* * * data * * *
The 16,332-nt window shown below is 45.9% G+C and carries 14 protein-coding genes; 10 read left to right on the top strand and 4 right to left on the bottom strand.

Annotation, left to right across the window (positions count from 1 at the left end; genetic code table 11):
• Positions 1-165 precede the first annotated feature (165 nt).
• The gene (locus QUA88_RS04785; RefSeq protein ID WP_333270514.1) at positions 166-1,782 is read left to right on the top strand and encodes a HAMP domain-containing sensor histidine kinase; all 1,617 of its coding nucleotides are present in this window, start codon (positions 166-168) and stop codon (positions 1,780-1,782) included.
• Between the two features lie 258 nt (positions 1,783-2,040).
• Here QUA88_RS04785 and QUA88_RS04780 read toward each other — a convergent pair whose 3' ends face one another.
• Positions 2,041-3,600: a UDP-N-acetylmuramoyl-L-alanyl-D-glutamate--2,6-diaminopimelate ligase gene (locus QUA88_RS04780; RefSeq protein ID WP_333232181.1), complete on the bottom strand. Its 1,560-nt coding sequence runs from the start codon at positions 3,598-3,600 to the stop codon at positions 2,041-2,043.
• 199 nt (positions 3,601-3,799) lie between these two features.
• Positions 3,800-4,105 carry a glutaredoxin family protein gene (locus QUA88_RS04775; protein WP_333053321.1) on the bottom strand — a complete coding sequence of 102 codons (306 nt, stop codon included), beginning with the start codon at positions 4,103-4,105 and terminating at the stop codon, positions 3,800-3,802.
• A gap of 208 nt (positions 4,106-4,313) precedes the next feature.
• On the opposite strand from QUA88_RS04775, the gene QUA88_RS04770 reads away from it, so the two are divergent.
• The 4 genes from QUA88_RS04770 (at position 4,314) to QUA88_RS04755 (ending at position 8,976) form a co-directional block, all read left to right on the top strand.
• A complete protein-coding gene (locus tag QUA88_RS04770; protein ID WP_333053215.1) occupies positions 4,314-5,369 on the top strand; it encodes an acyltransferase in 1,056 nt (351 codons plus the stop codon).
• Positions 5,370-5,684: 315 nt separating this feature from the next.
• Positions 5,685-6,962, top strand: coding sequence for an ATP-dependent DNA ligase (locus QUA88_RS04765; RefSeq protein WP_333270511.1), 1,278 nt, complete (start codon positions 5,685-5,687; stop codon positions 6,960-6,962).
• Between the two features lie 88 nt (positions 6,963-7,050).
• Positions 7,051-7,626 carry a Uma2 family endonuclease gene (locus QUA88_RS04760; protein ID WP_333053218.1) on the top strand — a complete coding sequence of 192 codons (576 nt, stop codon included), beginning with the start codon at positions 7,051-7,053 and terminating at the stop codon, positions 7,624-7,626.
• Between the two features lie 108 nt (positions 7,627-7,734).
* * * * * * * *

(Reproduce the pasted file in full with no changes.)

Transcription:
The 16,332-nt window shown below is 45.9% G+C and carries 14 protein-coding genes; 10 read left to right on the top strand and 4 right to left on the bottom strand.

Annotation, left to right across the window (positions count from 1 at the left end; genetic code table 11):
• Positions 1-165 precede the first annotated feature (165 nt).
• The gene (locus QUA88_RS04785; RefSeq protein ID WP_333270514.1) at positions 166-1,782 is read left to right on the top strand and encodes a HAMP domain-containing sensor histidine kinase; all 1,617 of its coding nucleotides are present in this window, start codon (positions 166-168) and stop codon (positions 1,780-1,782) included.
• Between the two features lie 258 nt (positions 1,783-2,040).
• Here QUA88_RS04785 and QUA88_RS04780 read toward each other — a convergent pair whose 3' ends face one another.
• Positions 2,041-3,600: a UDP-N-acetylmuramoyl-L-alanyl-D-glutamate--2,6-diaminopimelate ligase gene (locus QUA88_RS04780; RefSeq protein ID WP_333232181.1), complete on the bottom strand. Its 1,560-nt coding sequence runs from the start codon at positions 3,598-3,600 to the stop codon at positions 2,041-2,043.
• 199 nt (positions 3,601-3,799) lie between these two features.
• Positions 3,800-4,105 carry a glutaredoxin family protein gene (locus QUA88_RS04775; protein WP_333053321.1) on the bottom strand — a complete coding sequence of 102 codons (306 nt, stop codon included), beginning with the start codon at positions 4,103-4,105 and terminating at the stop codon, positions 3,800-3,802.
• A gap of 208 nt (positions 4,106-4,313) precedes the next feature.
• On the opposite strand from QUA88_RS04775, the gene QUA88_RS04770 reads away from it, so the two are divergent.
• The 4 genes from QUA88_RS04770 (at position 4,314) to QUA88_RS04755 (ending at position 8,976) form a co-directional block, all read left to right on the top strand.
• A complete protein-coding gene (locus tag QUA88_RS04770; protein ID WP_333053215.1) occupies positions 4,314-5,369 on the top strand; it encodes an acyltransferase in 1,056 nt (351 codons plus the stop codon).
• Positions 5,370-5,684: 315 nt separating this feature from the next.
• Positions 5,685-6,962, top strand: coding sequence for an ATP-dependent DNA ligase (locus QUA88_RS04765; RefSeq protein WP_333270511.1), 1,278 nt, complete (start codon positions 5,685-5,687; stop codon positions 6,960-6,962).
• Between the two features lie 88 nt (positions 6,963-7,050).
• Positions 7,051-7,626 carry a Uma2 family endonuclease gene (locus QUA88_RS04760; protein ID WP_333053218.1) on the top strand — a complete coding sequence of 192 codons (576 nt, stop codon included), beginning with the start codon at positions 7,051-7,053 and terminating at the stop codon, positions 7,624-7,626.
• Between the two features lie 108 nt (positions 7,627-7,734).